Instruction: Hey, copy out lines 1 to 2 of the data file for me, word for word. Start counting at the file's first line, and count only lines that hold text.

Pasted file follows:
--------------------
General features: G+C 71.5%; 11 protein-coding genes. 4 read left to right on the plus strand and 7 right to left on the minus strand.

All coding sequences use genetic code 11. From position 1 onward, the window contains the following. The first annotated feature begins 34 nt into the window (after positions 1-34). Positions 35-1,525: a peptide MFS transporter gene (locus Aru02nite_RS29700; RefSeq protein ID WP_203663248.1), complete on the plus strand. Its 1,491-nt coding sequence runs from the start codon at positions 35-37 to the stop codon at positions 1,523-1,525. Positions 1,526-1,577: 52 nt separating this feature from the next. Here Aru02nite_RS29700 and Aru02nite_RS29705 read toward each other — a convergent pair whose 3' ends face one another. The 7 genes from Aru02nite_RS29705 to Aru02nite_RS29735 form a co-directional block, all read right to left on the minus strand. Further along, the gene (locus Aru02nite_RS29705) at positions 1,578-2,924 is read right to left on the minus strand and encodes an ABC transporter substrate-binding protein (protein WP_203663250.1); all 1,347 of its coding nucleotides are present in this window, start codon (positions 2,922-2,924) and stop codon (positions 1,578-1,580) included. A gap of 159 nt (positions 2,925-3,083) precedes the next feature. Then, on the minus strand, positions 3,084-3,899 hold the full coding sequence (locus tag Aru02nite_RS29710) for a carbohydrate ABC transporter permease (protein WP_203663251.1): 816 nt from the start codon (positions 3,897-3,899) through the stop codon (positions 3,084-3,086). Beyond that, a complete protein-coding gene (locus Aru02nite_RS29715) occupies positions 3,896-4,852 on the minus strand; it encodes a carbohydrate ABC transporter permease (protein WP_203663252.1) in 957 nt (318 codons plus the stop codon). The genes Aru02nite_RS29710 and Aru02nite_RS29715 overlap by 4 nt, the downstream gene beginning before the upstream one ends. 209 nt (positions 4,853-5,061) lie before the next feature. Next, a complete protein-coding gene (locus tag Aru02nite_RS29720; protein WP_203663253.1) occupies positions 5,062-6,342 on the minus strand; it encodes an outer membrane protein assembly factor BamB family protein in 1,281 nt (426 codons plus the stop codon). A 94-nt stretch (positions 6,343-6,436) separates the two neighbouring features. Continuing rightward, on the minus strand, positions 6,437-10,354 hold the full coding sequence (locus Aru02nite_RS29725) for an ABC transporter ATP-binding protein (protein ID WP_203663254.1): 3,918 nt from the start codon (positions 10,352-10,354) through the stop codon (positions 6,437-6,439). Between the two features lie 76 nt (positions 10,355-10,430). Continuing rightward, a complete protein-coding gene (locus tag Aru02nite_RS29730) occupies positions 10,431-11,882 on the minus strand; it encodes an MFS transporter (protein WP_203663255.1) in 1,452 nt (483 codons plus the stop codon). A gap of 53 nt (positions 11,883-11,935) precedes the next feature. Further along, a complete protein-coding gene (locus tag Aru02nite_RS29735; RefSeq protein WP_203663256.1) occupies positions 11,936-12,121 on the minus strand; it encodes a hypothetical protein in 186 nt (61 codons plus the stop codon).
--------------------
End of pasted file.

General features: G+C 71.5%; 11 protein-coding genes. 4 read left to right on the plus strand and 7 right to left on the minus strand.

All coding sequences use genetic code 11. From position 1 onward, the window contains the following. The first annotated feature begins 34 nt into the window (after positions 1-34). Positions 35-1,525: a peptide MFS transporter gene (locus Aru02nite_RS29700; RefSeq protein ID WP_203663248.1), complete on the plus strand. Its 1,491-nt coding sequence runs from the start codon at positions 35-37 to the stop codon at positions 1,523-1,525. Positions 1,526-1,577: 52 nt separating this feature from the next. Here Aru02nite_RS29700 and Aru02nite_RS29705 read toward each other — a convergent pair whose 3' ends face one another. The 7 genes from Aru02nite_RS29705 to Aru02nite_RS29735 form a co-directional block, all read right to left on the minus strand. Further along, the gene (locus Aru02nite_RS29705) at positions 1,578-2,924 is read right to left on the minus strand and encodes an ABC transporter substrate-binding protein (protein WP_203663250.1); all 1,347 of its coding nucleotides are present in this window, start codon (positions 2,922-2,924) and stop codon (positions 1,578-1,580) included. A gap of 159 nt (positions 2,925-3,083) precedes the next feature. Then, on the minus strand, positions 3,084-3,899 hold the full coding sequence (locus tag Aru02nite_RS29710) for a carbohydrate ABC transporter permease (protein WP_203663251.1): 816 nt from the start codon (positions 3,897-3,899) through the stop codon (positions 3,084-3,086). Beyond that, a complete protein-coding gene (locus Aru02nite_RS29715) occupies positions 3,896-4,852 on the minus strand; it encodes a carbohydrate ABC transporter permease (protein WP_203663252.1) in 957 nt (318 codons plus the stop codon). The genes Aru02nite_RS29710 and Aru02nite_RS29715 overlap by 4 nt, the downstream gene beginning before the upstream one ends. 209 nt (positions 4,853-5,061) lie before the next feature. Next, a complete protein-coding gene (locus tag Aru02nite_RS29720; protein WP_203663253.1) occupies positions 5,062-6,342 on the minus strand; it encodes an outer membrane protein assembly factor BamB family protein in 1,281 nt (426 codons plus the stop codon). A 94-nt stretch (positions 6,343-6,436) separates the two neighbouring features. Continuing rightward, on the minus strand, positions 6,437-10,354 hold the full coding sequence (locus Aru02nite_RS29725) for an ABC transporter ATP-binding protein (protein ID WP_203663254.1): 3,918 nt from the start codon (positions 10,352-10,354) through the stop codon (positions 6,437-6,439). Between the two features lie 76 nt (positions 10,355-10,430). Continuing rightward, a complete protein-coding gene (locus tag Aru02nite_RS29730) occupies positions 10,431-11,882 on the minus strand; it encodes an MFS transporter (protein WP_203663255.1) in 1,452 nt (483 codons plus the stop codon). A gap of 53 nt (positions 11,883-11,935) precedes the next feature. Further along, a complete protein-coding gene (locus tag Aru02nite_RS29735; RefSeq protein WP_203663256.1) occupies positions 11,936-12,121 on the minus strand; it encodes a hypothetical protein in 186 nt (61 codons plus the stop codon).